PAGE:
Apple Packs 5G Into iPhones, Unveils Mini Phone and Small HomePod

After talking up 5G for years, the mobile industry is poised to make it real.

After talking up 5G for years, the mobile industry is poised to make it real. Apple revealed Tuesday that it’s packing its latest iPhone 12 models with the next-generation cellular technology along with Verizon’s nationwide 5G rollout.

“Every decade, there’s a new generation of technology that provides a step change in what we can do with our iPhones,” said Apple chief executive officer Tim Cook, in a virtual online event. “The next generation is here. Today is the beginning of a new era for iPhone. Today, we’re bringing 5G to iPhone.”

For the uninitiated, the advanced cellular connectivity promises faster speeds, more stability and more bandwidth.

The public will have a chance to judge it for themselves, now that Apple is supporting 5G for the first time with all four of its new iPhone 12 models — the iPhone 12, iPhone 12 Pro, iPhone 12 Pro Max and the new iPhone 12 mini, which introduces a new size to the lineup.

Fundamentally, the mini version is the same as the iPhone 12, except fitted into a smaller package. The former features a 5.4-inch screen and smaller footprint than the latter’s 6.1-inch display, and it shaves $100 off the iPhone 12’s starting price of $799.

The Pro model — with a more advanced three-camera array and “computational photography” intelligence — also comes with LIDAR, a laser-based technology that can more accurately judge distance and contours and comes in two flavors, the standard Pro for $999 and a Pro Max version starting at $1,099 up to $1,399.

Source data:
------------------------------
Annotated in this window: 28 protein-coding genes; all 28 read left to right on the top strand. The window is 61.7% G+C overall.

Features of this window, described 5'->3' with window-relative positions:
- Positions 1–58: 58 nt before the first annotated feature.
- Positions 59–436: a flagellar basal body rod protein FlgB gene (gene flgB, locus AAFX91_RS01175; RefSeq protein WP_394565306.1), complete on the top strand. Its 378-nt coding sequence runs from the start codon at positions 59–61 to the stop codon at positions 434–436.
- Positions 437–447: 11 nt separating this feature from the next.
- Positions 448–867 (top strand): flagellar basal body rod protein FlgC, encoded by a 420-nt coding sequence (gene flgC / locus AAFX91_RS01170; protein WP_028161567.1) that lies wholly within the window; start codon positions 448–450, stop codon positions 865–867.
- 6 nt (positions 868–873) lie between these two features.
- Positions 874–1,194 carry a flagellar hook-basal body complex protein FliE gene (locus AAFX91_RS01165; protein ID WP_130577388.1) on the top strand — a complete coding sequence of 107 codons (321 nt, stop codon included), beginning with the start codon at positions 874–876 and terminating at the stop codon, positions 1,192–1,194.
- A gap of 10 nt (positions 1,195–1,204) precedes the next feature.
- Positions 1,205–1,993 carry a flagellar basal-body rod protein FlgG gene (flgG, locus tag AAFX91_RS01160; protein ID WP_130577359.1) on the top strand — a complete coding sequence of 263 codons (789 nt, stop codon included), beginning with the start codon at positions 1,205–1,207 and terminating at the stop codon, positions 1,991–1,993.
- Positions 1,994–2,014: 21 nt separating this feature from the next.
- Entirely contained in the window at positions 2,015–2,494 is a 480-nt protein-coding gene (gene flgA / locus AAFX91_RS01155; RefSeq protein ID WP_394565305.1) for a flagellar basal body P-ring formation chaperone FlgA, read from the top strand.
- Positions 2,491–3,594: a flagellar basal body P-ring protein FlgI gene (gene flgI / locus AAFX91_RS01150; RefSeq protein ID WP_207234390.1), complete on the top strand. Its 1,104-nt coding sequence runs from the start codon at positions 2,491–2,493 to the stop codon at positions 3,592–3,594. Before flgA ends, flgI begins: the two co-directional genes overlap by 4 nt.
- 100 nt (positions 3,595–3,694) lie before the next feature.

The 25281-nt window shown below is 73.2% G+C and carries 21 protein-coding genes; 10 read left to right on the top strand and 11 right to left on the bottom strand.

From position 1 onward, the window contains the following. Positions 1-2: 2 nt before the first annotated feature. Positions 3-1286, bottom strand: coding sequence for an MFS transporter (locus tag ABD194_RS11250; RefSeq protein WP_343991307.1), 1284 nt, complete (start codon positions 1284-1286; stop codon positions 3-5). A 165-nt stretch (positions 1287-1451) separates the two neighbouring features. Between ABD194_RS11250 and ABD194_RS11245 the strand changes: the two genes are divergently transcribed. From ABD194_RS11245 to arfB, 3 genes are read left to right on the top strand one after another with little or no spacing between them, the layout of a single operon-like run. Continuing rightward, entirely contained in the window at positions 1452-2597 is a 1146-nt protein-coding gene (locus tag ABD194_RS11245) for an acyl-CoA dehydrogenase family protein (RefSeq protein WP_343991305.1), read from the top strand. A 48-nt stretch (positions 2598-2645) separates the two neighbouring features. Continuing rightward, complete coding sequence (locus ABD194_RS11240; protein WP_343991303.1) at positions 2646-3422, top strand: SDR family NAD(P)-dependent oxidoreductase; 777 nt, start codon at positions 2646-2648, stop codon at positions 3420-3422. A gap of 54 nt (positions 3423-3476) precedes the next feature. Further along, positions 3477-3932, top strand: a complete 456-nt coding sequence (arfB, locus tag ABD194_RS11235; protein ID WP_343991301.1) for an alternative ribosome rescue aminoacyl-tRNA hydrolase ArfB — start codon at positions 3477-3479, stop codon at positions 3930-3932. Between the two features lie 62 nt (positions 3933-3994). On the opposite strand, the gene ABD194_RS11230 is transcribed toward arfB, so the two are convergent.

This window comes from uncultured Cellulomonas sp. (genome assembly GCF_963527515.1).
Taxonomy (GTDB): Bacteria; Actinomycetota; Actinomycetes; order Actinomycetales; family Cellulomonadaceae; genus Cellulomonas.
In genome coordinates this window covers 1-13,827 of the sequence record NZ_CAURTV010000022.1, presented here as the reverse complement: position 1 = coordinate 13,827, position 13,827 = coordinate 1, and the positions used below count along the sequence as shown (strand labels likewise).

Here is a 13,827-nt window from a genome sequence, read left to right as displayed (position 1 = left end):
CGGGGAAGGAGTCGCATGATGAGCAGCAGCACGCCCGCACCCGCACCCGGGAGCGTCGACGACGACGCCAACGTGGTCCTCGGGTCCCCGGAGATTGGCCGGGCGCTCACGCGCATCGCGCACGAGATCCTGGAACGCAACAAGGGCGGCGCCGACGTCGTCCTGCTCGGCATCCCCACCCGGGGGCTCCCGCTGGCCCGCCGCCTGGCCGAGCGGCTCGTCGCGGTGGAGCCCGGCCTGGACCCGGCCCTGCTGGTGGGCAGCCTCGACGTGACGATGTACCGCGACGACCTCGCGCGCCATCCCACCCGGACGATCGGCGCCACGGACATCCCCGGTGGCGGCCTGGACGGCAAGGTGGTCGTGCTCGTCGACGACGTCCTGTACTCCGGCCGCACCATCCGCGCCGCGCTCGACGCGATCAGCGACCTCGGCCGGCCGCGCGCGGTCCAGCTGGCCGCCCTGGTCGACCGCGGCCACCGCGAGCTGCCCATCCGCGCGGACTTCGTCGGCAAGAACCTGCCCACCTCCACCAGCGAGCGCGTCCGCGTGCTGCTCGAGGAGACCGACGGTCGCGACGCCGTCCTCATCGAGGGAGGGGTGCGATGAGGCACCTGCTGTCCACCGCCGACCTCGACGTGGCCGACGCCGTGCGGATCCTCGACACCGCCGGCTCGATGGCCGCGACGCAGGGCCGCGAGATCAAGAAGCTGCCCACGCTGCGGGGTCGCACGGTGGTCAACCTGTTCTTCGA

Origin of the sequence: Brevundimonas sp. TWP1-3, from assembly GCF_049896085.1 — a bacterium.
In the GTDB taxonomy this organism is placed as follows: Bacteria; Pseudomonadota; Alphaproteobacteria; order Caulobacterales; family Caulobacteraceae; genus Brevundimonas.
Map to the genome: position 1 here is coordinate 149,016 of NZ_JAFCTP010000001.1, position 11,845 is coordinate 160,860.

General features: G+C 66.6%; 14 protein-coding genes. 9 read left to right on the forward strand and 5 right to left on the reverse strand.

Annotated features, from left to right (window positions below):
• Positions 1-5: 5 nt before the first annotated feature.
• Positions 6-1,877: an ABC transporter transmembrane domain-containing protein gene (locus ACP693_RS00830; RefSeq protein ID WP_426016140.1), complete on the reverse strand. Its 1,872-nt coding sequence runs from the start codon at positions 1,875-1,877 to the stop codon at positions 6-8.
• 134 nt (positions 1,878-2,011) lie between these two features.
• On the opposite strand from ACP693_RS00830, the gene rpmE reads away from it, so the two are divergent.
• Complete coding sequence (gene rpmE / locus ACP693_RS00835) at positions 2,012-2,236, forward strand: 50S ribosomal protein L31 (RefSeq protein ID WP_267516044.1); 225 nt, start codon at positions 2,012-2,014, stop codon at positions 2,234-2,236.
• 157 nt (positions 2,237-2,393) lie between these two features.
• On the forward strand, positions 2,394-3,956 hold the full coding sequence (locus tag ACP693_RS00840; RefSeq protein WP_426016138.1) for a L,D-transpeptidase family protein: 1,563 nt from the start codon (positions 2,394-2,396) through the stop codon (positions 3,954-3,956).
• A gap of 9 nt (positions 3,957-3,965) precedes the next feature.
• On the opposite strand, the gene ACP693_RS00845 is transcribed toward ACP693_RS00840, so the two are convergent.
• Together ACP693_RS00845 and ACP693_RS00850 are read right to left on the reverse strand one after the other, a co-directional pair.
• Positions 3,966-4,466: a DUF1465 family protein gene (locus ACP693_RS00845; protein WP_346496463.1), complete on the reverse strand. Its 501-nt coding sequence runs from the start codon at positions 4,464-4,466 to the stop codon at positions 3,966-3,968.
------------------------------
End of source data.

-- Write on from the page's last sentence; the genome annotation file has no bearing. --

On the outside, the phones look a bit like throwbacks to Apple’s iPhone 4 from 10 years ago, morphing from the rounded lines in recent versions to the flatter, more squared-off edges of the old model. It’s not just an aesthetic choice. Apple used the aluminum framing around the rim for its new 5G antennas. The Pro phones feature stainless steel. And more durable glass, which Apple calls “ceramic shield,” should help protect the device.

All of the models slated for the U.S. will support the fastest version of 5G, known to the industry as “millimeter wave 5G.” Notably, some smartphones that promote 5G speeds actually operate in lower-frequency bands.

Whether that delivers on Cook’s promised “step change” is unclear. For all the buzz about 5G, the U.S. is still years from being able to live up to the promised speed boosts for most people — which means end users may not notice a huge difference. The carriers seem to understand that, and they’ve been working hard to tout the tech for sectors from manufacturing and logistics to retail.

Other major changes seem designed to please consumers, including feats like enabling night mode in the selfie camera and offering machine learning to drill into a photo’s details, along with faster and better performance in low light situations.

But for developers, particularly of fashion and beauty applications, what may be more interesting is how the sum total of the upgrades apply to work like remote fitting, virtual try-ons, skin health detection and other areas.

The LIDAR scanner will make for more accurate body measurement readings, and the faster connectivity, better display resolution and Apple’s latest A14 “bionic” processor chip may boost augmented reality applications — a major pre-pandemic trend that has since catapulted, as homebound consumers look for immersive digital experiences.

Apple also showcased how companies could use AR for things like equipment or office planning, a scenario that could apply to stores as well. Another example featured the new Verizon 5G Super Stadium experience in the NFL app, which lets fans soak in the action from up to seven camera angles. Designer brands could take a cue from that for virtual fashion runways and other shows.

While the bulk of Apple’s virtual event focused on the iPhone, the company hasn’t given up on other its projects, such as its voice assistant-equipped smart speaker — which has a younger and more compact sibling.

The new HomePod mini answers critics that found the original HomePod’s $349 price point too expensive. The wee mesh-covered spherical appliance, priced at $99, offers consumers a lower-cost proposition, and its neutral white or space gray options mean it should blend into most decor.

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